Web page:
The neighbors come over twice in the same day. Once after your mother’s funeral, to eat the ambrosia and cold cuts your aunts have laid out on the tables — they find the beers you’ve hidden in the fridge, down in the crisper, and help themselves — and once more after you’ve gone to bed, tired and defeated after the last two years of shuttling her to and from chemotherapy. That November evening, they come as thieves — not exactly quiet, but you’re a deep sleeper — dressed in balaclavas and camouflage they’ve picked up at the tractor supply, and you only know about the balaclavas because one of them has left his (or hers) behind on the piano in the living room, and you don’t own a face mask. They’ve taken your mother’s television and the headphones with the auxiliary line you had to buy an extension for, and her pillows (the ones with the faint sweat marks from when she had cyclophosphamide added to her drip bag) and her slippers and her basket of needlepoint, which she hadn’t picked up again after the Xeloda had turned the skin on her palms into red, lean jerky.
Who steals pillows?
So you go out on the porch the next morning and look up and down the street, and everything is untouched otherwise: there’s Bill in his brick split-level, who drinks Jim Beam on ice and cans of Labatt, and down from him is Linda in the blue-siding ranch, who signs her girls up for summer cheer camp each year no later than May, and between them is Dave, who comments only ever on the two dead oaks in your backyard and how they really should come down. They smile and wave, even while you’re talking with the cop who’s rolled up in his squad car to listen about your broken windows.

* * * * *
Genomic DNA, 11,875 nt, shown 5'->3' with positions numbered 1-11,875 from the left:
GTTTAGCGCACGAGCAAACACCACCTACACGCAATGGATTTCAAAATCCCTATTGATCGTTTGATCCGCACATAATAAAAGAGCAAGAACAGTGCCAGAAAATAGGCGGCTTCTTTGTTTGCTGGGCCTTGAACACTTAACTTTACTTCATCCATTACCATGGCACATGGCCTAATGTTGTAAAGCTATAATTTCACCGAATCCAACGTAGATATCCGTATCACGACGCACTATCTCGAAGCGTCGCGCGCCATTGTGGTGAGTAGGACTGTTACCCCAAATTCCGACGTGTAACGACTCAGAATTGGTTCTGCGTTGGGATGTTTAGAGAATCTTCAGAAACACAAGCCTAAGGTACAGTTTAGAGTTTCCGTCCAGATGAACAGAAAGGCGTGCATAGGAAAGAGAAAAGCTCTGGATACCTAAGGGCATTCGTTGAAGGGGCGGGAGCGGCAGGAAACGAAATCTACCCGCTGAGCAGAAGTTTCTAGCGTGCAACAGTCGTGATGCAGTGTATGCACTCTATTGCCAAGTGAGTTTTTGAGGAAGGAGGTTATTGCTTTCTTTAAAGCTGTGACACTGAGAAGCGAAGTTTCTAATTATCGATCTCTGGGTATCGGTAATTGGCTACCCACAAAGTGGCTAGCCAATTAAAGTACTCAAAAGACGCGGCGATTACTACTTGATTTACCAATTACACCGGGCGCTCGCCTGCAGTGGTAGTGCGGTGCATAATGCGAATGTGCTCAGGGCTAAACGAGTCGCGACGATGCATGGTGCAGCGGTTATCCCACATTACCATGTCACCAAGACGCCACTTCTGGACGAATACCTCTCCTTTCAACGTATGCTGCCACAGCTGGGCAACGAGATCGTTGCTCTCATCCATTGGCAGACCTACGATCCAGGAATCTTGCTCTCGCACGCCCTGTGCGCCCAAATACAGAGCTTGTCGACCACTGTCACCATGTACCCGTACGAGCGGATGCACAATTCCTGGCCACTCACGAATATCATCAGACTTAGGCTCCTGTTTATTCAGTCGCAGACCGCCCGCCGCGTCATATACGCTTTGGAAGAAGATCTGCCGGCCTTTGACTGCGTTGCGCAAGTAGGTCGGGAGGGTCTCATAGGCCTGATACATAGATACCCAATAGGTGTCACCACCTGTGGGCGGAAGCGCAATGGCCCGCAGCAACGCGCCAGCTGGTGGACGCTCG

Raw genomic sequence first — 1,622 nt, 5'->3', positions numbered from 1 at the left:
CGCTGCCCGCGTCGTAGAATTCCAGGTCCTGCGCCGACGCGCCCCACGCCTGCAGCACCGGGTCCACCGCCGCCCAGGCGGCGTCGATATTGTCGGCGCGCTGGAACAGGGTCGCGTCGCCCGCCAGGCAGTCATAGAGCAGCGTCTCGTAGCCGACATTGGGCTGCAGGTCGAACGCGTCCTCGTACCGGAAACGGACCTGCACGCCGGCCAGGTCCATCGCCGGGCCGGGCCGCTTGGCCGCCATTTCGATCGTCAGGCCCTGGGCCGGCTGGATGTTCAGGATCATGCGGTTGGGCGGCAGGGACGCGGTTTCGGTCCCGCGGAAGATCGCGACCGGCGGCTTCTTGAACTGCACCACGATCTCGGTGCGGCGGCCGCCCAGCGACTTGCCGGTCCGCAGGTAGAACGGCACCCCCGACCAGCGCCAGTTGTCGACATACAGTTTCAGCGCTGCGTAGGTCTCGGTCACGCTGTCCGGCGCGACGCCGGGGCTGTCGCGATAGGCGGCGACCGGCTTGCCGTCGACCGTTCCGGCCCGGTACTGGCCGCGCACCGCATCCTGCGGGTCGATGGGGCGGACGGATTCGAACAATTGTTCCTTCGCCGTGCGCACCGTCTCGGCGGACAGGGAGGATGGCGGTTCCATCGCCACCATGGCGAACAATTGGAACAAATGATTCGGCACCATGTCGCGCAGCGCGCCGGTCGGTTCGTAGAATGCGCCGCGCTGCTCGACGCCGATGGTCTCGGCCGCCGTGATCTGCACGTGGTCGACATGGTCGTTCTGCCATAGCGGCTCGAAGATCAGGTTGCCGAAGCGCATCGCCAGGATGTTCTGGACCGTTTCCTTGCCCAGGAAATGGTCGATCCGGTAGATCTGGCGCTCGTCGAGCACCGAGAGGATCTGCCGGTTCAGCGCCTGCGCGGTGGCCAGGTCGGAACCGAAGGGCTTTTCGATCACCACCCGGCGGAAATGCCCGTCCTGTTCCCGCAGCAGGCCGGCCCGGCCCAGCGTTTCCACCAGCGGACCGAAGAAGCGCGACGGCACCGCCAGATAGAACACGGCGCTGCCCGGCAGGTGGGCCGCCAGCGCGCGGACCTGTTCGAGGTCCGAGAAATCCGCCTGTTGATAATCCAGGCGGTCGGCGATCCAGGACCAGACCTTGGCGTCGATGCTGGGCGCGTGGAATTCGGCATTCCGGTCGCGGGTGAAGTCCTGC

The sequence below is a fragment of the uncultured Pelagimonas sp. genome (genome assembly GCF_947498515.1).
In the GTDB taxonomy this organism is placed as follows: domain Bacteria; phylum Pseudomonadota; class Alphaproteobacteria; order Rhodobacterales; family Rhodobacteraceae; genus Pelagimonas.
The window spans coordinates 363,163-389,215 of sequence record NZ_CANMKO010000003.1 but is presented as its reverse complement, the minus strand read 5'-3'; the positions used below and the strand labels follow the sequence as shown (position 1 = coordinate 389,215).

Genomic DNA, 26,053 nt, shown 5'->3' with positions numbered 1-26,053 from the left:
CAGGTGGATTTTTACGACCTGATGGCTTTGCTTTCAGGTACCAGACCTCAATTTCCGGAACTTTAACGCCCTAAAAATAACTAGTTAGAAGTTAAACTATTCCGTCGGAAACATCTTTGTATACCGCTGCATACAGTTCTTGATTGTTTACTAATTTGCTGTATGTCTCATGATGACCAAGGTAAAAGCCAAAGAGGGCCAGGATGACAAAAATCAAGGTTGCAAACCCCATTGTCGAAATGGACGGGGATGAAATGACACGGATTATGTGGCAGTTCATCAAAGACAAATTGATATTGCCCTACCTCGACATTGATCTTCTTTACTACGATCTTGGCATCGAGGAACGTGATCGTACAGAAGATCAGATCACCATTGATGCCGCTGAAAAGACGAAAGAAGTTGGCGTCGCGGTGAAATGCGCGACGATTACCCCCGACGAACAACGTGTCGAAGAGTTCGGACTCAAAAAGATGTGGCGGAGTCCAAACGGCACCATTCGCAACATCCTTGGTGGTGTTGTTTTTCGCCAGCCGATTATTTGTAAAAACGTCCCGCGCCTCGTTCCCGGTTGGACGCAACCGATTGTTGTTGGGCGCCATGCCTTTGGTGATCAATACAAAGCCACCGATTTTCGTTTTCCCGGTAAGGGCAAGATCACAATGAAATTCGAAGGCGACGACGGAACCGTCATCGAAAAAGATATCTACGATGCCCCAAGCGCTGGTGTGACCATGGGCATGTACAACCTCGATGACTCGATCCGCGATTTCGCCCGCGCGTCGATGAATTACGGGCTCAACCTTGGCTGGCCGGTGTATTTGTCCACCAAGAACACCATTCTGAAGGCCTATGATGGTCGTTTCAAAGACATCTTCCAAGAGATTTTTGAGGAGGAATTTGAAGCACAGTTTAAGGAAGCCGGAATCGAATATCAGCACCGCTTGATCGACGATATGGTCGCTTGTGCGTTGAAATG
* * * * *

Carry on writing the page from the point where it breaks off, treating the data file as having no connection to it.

The next morning, your coffeemaker is gone.
So is the stove, the table from the kitchen nook, the flatware, the coffee mugs — almost all of it, save for a tea pot (white paint over metal, paisley, your mother’s), and then there’s a knock at the door. It’s Bill and Linda and Dave, and they look around your kitchen, and then one of them whistles, nods and makes a checkmark in their mind, says,
“Someone’s forgotten the kettle. For next time, maybe.”
Barrett Bowlin’s stories and essays appear in journals like Ninth Letter, Michigan Quarterly Review, Hobart, The Rumpus, Salt Hill, Bayou, and War, Literature, and the Arts. He lives in upstate New York, where the summertime berries are goddamn amazing. Read more at barrettbowlin.com.
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